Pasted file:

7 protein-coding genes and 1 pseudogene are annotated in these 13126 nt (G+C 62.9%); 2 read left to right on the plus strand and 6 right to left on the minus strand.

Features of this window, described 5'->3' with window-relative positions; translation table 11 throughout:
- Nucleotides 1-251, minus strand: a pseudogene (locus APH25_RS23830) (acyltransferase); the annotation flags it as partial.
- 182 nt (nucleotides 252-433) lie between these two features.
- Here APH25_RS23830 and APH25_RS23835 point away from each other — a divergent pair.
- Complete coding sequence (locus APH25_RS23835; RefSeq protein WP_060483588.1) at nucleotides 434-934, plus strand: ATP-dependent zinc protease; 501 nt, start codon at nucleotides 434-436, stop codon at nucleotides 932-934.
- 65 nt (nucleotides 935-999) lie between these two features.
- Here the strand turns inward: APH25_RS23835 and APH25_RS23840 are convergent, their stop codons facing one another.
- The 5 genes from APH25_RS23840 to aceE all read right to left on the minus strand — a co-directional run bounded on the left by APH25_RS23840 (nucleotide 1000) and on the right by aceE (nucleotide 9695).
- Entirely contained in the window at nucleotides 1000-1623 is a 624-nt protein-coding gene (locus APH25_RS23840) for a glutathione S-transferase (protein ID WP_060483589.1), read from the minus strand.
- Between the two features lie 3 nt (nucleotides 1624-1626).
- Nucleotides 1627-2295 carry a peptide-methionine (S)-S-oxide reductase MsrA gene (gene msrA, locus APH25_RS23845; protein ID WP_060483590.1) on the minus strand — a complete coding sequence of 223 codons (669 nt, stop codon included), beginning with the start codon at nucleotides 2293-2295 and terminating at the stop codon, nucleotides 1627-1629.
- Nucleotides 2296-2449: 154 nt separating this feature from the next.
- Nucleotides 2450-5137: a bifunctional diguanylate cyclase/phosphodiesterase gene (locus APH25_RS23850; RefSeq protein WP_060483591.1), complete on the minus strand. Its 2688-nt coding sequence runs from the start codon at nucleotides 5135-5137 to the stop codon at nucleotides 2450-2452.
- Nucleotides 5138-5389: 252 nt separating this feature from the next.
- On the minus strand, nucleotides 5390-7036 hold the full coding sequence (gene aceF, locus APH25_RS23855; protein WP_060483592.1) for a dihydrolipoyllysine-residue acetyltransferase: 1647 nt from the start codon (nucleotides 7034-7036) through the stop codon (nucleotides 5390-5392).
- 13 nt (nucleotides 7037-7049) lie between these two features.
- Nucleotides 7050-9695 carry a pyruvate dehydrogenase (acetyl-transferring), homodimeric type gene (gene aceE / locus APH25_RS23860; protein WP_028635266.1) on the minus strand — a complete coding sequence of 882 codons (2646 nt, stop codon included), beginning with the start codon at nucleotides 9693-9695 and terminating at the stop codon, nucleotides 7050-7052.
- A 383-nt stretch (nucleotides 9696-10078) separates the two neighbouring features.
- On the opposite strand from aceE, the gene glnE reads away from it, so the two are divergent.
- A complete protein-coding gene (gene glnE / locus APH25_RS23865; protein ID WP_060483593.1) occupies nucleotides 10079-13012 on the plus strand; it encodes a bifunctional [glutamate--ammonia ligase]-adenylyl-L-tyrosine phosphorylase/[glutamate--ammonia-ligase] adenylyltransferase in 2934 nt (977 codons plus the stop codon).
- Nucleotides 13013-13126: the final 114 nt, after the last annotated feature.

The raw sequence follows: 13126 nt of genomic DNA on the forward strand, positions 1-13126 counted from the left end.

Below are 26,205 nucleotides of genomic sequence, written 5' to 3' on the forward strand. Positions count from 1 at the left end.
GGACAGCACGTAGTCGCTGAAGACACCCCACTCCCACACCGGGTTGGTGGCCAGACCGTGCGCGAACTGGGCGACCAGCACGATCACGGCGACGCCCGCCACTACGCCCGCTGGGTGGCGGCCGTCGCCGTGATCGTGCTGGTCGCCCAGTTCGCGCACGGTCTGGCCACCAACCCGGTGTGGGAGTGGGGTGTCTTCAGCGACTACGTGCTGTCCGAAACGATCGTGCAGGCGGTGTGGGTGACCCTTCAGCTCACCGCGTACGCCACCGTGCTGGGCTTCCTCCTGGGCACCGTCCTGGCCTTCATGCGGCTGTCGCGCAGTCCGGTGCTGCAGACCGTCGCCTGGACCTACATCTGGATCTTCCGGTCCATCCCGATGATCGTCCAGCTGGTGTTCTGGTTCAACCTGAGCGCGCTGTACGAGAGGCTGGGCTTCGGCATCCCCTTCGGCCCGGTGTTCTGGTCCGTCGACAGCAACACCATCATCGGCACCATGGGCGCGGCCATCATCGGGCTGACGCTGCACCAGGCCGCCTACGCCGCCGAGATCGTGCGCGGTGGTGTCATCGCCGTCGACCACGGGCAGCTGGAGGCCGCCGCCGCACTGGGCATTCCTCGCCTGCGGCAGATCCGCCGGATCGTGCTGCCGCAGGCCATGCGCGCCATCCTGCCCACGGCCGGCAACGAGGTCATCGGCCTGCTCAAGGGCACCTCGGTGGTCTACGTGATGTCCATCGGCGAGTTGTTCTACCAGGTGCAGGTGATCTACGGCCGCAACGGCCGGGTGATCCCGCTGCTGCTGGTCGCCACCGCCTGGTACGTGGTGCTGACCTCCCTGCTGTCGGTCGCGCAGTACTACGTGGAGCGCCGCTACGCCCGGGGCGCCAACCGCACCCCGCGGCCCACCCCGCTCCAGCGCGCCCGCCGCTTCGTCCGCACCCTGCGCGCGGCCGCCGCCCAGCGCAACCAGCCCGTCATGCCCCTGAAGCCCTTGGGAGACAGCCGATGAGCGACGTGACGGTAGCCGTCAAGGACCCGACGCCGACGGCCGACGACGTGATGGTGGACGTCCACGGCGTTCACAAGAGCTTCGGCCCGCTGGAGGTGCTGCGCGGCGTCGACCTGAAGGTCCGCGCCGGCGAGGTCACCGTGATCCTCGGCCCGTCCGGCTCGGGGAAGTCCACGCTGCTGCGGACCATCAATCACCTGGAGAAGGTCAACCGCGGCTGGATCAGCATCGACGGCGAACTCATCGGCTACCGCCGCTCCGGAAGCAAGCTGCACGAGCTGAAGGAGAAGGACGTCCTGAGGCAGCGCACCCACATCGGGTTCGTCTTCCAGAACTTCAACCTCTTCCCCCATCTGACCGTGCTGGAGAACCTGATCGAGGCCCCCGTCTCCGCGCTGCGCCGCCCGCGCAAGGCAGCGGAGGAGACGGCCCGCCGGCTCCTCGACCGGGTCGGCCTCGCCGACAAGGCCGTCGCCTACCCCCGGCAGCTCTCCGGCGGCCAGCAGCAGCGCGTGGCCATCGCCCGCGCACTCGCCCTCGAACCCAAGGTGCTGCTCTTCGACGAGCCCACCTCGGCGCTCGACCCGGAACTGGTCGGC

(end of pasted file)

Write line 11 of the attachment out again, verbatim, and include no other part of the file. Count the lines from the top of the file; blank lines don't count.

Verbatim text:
- Between the two features lie 3 nt (nucleotides 1624-1626).